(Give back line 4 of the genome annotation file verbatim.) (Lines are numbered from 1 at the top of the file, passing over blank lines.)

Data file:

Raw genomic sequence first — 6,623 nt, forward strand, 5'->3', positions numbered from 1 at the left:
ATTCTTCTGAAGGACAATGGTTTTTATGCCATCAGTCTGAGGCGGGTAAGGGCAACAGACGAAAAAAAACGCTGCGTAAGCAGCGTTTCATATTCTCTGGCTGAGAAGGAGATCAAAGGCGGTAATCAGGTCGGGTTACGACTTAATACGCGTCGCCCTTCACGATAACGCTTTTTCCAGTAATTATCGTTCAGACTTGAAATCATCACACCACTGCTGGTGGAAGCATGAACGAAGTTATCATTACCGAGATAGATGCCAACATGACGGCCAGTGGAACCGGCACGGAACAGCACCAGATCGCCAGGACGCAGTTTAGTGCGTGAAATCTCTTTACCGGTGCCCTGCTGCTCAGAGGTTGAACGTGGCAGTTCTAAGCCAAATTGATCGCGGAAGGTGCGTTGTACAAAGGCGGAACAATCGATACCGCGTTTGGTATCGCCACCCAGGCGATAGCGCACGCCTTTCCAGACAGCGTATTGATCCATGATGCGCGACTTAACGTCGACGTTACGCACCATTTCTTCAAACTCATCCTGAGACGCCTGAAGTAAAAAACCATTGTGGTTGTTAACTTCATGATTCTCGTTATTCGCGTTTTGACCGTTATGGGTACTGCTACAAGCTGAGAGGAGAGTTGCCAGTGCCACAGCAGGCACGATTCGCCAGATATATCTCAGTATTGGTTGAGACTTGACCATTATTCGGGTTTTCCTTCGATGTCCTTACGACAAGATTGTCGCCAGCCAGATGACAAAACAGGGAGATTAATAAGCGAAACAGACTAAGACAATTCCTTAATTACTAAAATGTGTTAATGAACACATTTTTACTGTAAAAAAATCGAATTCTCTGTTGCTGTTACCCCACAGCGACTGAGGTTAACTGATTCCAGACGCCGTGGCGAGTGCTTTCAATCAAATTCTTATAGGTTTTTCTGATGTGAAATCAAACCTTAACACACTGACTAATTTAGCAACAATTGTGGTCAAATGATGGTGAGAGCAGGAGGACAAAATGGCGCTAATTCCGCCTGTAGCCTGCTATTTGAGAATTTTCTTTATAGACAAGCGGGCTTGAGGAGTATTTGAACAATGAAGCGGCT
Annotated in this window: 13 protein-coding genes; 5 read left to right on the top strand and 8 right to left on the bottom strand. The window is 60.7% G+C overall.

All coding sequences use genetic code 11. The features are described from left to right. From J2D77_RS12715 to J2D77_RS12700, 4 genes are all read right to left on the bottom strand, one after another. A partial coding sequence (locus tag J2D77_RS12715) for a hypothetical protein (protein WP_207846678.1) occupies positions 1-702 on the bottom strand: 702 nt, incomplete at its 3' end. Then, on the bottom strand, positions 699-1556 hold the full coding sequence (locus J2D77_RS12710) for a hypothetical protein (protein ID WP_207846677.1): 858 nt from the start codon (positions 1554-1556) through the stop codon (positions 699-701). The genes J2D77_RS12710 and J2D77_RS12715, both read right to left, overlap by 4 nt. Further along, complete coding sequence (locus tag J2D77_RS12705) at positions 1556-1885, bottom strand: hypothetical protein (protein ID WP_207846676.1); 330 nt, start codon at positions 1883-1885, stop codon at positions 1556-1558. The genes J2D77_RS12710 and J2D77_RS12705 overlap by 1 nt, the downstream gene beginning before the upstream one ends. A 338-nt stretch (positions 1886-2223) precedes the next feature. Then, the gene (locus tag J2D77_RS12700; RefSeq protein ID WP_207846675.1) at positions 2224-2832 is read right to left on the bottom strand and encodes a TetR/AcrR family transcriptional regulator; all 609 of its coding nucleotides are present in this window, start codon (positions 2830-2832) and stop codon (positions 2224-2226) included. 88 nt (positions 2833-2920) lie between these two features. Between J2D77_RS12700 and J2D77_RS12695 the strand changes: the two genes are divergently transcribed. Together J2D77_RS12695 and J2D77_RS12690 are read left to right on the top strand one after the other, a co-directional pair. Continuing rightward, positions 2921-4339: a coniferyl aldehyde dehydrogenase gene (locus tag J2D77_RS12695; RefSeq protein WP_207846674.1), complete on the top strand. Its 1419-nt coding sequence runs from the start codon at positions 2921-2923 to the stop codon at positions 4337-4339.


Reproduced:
All coding sequences use genetic code 11. The features are described from left to right. From J2D77_RS12715 to J2D77_RS12700, 4 genes are all read right to left on the bottom strand, one after another. A partial coding sequence (locus tag J2D77_RS12715) for a hypothetical protein (protein WP_207846678.1) occupies positions 1-702 on the bottom strand: 702 nt, incomplete at its 3' end. Then, on the bottom strand, positions 699-1556 hold the full coding sequence (locus J2D77_RS12710) for a hypothetical protein (protein ID WP_207846677.1): 858 nt from the start codon (positions 1554-1556) through the stop codon (positions 699-701). The genes J2D77_RS12710 and J2D77_RS12715, both read right to left, overlap by 4 nt. Further along, complete coding sequence (locus tag J2D77_RS12705) at positions 1556-1885, bottom strand: hypothetical protein (protein ID WP_207846676.1); 330 nt, start codon at positions 1883-1885, stop codon at positions 1556-1558. The genes J2D77_RS12710 and J2D77_RS12705 overlap by 1 nt, the downstream gene beginning before the upstream one ends. A 338-nt stretch (positions 1886-2223) precedes the next feature. Then, the gene (locus tag J2D77_RS12700; RefSeq protein ID WP_207846675.1) at positions 2224-2832 is read right to left on the bottom strand and encodes a TetR/AcrR family transcriptional regulator; all 609 of its coding nucleotides are present in this window, start codon (positions 2830-2832) and stop codon (positions 2224-2226) included. 88 nt (positions 2833-2920) lie between these two features. Between J2D77_RS12700 and J2D77_RS12695 the strand changes: the two genes are divergently transcribed. Together J2D77_RS12695 and J2D77_RS12690 are read left to right on the top strand one after the other, a co-directional pair. Continuing rightward, positions 2921-4339: a coniferyl aldehyde dehydrogenase gene (locus tag J2D77_RS12695; RefSeq protein WP_207846674.1), complete on the top strand. Its 1419-nt coding sequence runs from the start codon at positions 2921-2923 to the stop codon at positions 4337-4339.